That was on a Sunday. On the Monday, I returned to see if I could find her. No sign, despite going through the hive twice. I was preparing to go home when I turned round and saw something that rooted me to the spot. There was a huge swarm in a nearby tree. It must’ve been at least three-foot long.

Crisis No. 2. What do I do? I’d never caught a swarm before and didn’t have the right equipment. So, I phoned my mentor. Luckily he was available to help.

Within an hour, we had cut it down, and stuck it in a spare brood box.

My mentor reckoned it was a belter of a swarm which would work like crazy to bring in honey. Furthermore, it would produce astonishing clean and perfect comb.

This was going to be great, I thought. Three hives all going like crazy, bringing me honey. I might even have some to sell.

The following day at work, I got a very confused message from my son. Someone had a swarm in their chimney, and they thought it was mine. Crisis No. 3.  I couldn’t understand it. I knew one of my colonies had already swarmed, and the other wasn’t ready to. Perhaps they weren’t my bees. Continue reading


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Listen, this is how it is going to be …

I have a plan.

Last year I had a plan too, but it didn’t work out. Neither did the previous year’s. This year will be different, though, because for the first time I am in complete control of the allotment. All I need to do is keep it that way.

There is one major alteration to what I aim to produce. I’m going to start growing flowers (top left, in the salad bed). The idea being, after spending a little too long at the allotment, I’ll surprise my wife with a bunch just to show I appreciate her putting up with my “latest craze” (her words). However, I was so excited by the idea that I immediately spilled the beans as soon as the seeds arrived through the post. Still, it’s the thought.

The rest of the allotment is pretty much dictated by crop rotation. The potatoes go where the carrots were, the carrots where the Brassicas were, and so on.

The spuds, though, will be done slightly differently. Instead of splitting the bed into four sections (salad, first earlies, second earlies and maincrop), I’m just going for the maincrop. The yield is greater, and I’d like to see my potatoes last for at least half a year (we go through a lot).

Oh, and I’ve moved the leeks from their own patch to beside the carrots. Technically, of course, leeks should be in the onion bed, but it’s full, so I’m gonna bend the rules a smidge.

As I write this, most of the potatoes are already in the ground, as are the flowers, lettuces and some carrots. Plenty of work lies ahead, as the onions are sprouting in the greenhouse, alongside the peas, beans and leeks.I just love this time of year and seeing the first plants pop out of the soil. Truly exciting. The icing on the cake, though, is one of my hives is already stuffed with bees, so I’ve put a super on top to collect honey. The Uchman food machine is finally cranking into gear!


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2011: The rise and fall and rise and eventual collapse of the greenhouse

The greenhouse didn't survive the December storm

Looking back over the 2011, it’s clear events have been dominated by one thing – the greenhouse. Money, and even more importantly, time have been wasted on it.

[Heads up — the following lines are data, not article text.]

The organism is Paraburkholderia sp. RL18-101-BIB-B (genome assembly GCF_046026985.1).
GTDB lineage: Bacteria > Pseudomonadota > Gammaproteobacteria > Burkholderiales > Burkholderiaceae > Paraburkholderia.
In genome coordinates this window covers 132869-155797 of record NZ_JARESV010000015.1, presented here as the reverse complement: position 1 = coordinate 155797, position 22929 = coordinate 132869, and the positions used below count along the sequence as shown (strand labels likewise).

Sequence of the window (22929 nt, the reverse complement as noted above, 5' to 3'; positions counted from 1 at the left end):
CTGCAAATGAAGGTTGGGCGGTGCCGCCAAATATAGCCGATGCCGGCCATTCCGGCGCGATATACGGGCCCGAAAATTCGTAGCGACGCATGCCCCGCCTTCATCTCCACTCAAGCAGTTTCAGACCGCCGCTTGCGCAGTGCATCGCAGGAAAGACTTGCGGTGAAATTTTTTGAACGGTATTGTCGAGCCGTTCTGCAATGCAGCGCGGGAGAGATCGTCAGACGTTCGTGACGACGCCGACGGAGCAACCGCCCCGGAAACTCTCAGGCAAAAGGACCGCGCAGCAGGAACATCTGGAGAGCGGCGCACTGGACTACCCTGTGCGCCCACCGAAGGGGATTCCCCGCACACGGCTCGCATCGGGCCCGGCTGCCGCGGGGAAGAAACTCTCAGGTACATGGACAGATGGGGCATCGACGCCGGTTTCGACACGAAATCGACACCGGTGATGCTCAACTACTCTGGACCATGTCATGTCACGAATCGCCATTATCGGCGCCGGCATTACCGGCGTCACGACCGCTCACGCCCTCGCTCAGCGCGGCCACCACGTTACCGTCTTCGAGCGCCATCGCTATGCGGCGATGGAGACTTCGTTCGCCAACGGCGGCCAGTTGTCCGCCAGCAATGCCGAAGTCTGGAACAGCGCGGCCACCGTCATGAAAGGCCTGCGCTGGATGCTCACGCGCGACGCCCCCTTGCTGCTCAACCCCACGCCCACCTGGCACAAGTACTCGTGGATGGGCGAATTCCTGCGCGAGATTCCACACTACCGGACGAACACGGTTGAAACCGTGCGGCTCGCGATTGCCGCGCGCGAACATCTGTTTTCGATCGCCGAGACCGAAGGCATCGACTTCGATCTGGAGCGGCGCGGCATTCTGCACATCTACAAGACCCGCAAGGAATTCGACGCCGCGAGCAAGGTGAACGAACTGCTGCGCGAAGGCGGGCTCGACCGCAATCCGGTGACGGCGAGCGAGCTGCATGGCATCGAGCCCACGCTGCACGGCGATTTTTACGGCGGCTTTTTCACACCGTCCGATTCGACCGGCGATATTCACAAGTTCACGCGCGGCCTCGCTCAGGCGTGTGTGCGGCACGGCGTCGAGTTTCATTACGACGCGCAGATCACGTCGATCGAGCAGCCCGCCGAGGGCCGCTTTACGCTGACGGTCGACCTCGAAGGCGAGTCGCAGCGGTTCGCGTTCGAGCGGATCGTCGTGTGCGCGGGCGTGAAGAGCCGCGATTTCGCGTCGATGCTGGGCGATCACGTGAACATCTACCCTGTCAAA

My “big project” of the year was to grow my first veg in a greenhouse, and yet here I am at the beginning of 2011 without one, despite having built one twice and moved it three times. As you’ve probably guessed my year-old greenhouse blew down in the December 8 storm, and is completely unrepairable.

This is the second time it has blown over since I bought it in January 2011. The first time was when it was on the allotment. Then I thought I had lost it for good, along with the £459 I paid for it. However, it was salvageable and so I  brought up to the garden at home.

But, come December, it blew down again. Although it was in a much more sheltered spot, the winds were the strongest in 10 years, and the greenhouse was completely wrecked. However, as it was on my own property, I was able to claim insurance, and got most of the cash back. Good news.

I am still determined to have a greenhouse, and will put the cash towards a proper wooden Victorian lookalikey. This will cost thousands, rather than hundreds, but I am confident it will last. After all, we have two wooden summerhouses and a shed which weren’t at all fazed by the storms.

The fault with my greenhouse was a common one — it used polycarbonate sheeting. This is supposed to better than glass for the plants,  but the downside is it makes greenhouses so light they can’t withstand even moderate winds. After the last storms, it was suckers like me with polycarbonate greenhouses who lost everything, while glass greenhouses stood.

The lesson here is: don’t ever buy polycarbonate. I will never touch them again

But I must’ve be too negative, there was plenty to be excited about in 2011. The harvest (although not large) was at least consistent. Just about everything produced a crop which ended up on the table.

Let’s take a look at each bed  in turn.

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From two to four (and back to three)

The final stages of the second artificial swarm

My beekeeping this year has been characterised by one thing — a lack of preparation. Several times, I have been caught on the hop as the demands of my colonies have forced more than a few urgent trips down to Thornes to stock up on supplies.

The year started slowly enough, and it was May before I had a proper peak inside my two hives. All seemed to be fine. However, when my mentor had a look a week or so later, he noticed one hive was producing queen cells. This means one of two things — either the old queen is dead or missing (she wasn’t) or my hive was going to swarm.

It was time to take action.

Last year when my hives made queen cells, I simply cut them out and killed them. Not only is it unpleasant, it’s also bad practice. Instead, what I should be doing is creating an “artificial swarm”. It’s quite a complicated procedure which is very well explained here. Essentially, you are encouraging your hive to swarm, but in a way that is completely under your control. It should (in theory) stop the colony’s urge to swarm for the rest of the year, plus it you get an extra hive!